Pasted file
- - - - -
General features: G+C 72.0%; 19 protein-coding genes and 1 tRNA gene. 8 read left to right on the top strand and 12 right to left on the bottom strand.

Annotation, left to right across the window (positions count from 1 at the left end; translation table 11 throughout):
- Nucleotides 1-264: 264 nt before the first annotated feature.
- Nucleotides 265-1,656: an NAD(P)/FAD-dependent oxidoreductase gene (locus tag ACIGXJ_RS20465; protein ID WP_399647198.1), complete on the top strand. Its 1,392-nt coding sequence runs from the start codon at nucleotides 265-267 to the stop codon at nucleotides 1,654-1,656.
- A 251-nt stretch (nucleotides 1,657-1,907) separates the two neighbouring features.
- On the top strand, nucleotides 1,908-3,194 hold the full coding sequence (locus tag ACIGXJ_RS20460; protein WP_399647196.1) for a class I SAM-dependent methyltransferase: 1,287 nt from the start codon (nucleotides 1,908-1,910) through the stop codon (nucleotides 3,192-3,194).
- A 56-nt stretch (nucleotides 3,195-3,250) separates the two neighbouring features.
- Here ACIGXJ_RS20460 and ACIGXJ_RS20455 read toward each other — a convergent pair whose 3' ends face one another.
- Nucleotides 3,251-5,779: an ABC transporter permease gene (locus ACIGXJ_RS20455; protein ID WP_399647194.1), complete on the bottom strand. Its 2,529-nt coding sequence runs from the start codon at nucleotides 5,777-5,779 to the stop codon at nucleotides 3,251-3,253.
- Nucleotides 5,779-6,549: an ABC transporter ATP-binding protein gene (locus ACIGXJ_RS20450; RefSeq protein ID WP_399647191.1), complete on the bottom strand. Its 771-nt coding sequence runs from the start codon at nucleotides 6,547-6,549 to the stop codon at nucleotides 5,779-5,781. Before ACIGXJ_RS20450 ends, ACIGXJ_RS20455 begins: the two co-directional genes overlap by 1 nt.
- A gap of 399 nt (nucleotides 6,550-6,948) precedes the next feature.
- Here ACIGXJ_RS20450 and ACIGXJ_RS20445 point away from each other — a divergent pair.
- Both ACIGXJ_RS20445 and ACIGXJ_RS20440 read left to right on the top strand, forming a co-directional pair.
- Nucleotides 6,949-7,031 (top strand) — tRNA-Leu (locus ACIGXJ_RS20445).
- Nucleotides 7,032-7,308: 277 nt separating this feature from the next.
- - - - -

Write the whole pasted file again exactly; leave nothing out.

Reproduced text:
General features: G+C 72.0%; 19 protein-coding genes and 1 tRNA gene. 8 read left to right on the top strand and 12 right to left on the bottom strand.

Annotation, left to right across the window (positions count from 1 at the left end; translation table 11 throughout):
- Nucleotides 1-264: 264 nt before the first annotated feature.
- Nucleotides 265-1,656: an NAD(P)/FAD-dependent oxidoreductase gene (locus tag ACIGXJ_RS20465; protein ID WP_399647198.1), complete on the top strand. Its 1,392-nt coding sequence runs from the start codon at nucleotides 265-267 to the stop codon at nucleotides 1,654-1,656.
- A 251-nt stretch (nucleotides 1,657-1,907) separates the two neighbouring features.
- On the top strand, nucleotides 1,908-3,194 hold the full coding sequence (locus tag ACIGXJ_RS20460; protein WP_399647196.1) for a class I SAM-dependent methyltransferase: 1,287 nt from the start codon (nucleotides 1,908-1,910) through the stop codon (nucleotides 3,192-3,194).
- A 56-nt stretch (nucleotides 3,195-3,250) separates the two neighbouring features.
- Here ACIGXJ_RS20460 and ACIGXJ_RS20455 read toward each other — a convergent pair whose 3' ends face one another.
- Nucleotides 3,251-5,779: an ABC transporter permease gene (locus ACIGXJ_RS20455; protein ID WP_399647194.1), complete on the bottom strand. Its 2,529-nt coding sequence runs from the start codon at nucleotides 5,777-5,779 to the stop codon at nucleotides 3,251-3,253.
- Nucleotides 5,779-6,549: an ABC transporter ATP-binding protein gene (locus ACIGXJ_RS20450; RefSeq protein ID WP_399647191.1), complete on the bottom strand. Its 771-nt coding sequence runs from the start codon at nucleotides 6,547-6,549 to the stop codon at nucleotides 5,779-5,781. Before ACIGXJ_RS20450 ends, ACIGXJ_RS20455 begins: the two co-directional genes overlap by 1 nt.
- A gap of 399 nt (nucleotides 6,550-6,948) precedes the next feature.
- Here ACIGXJ_RS20450 and ACIGXJ_RS20445 point away from each other — a divergent pair.
- Both ACIGXJ_RS20445 and ACIGXJ_RS20440 read left to right on the top strand, forming a co-directional pair.
- Nucleotides 6,949-7,031 (top strand) — tRNA-Leu (locus ACIGXJ_RS20445).
- Nucleotides 7,032-7,308: 277 nt separating this feature from the next.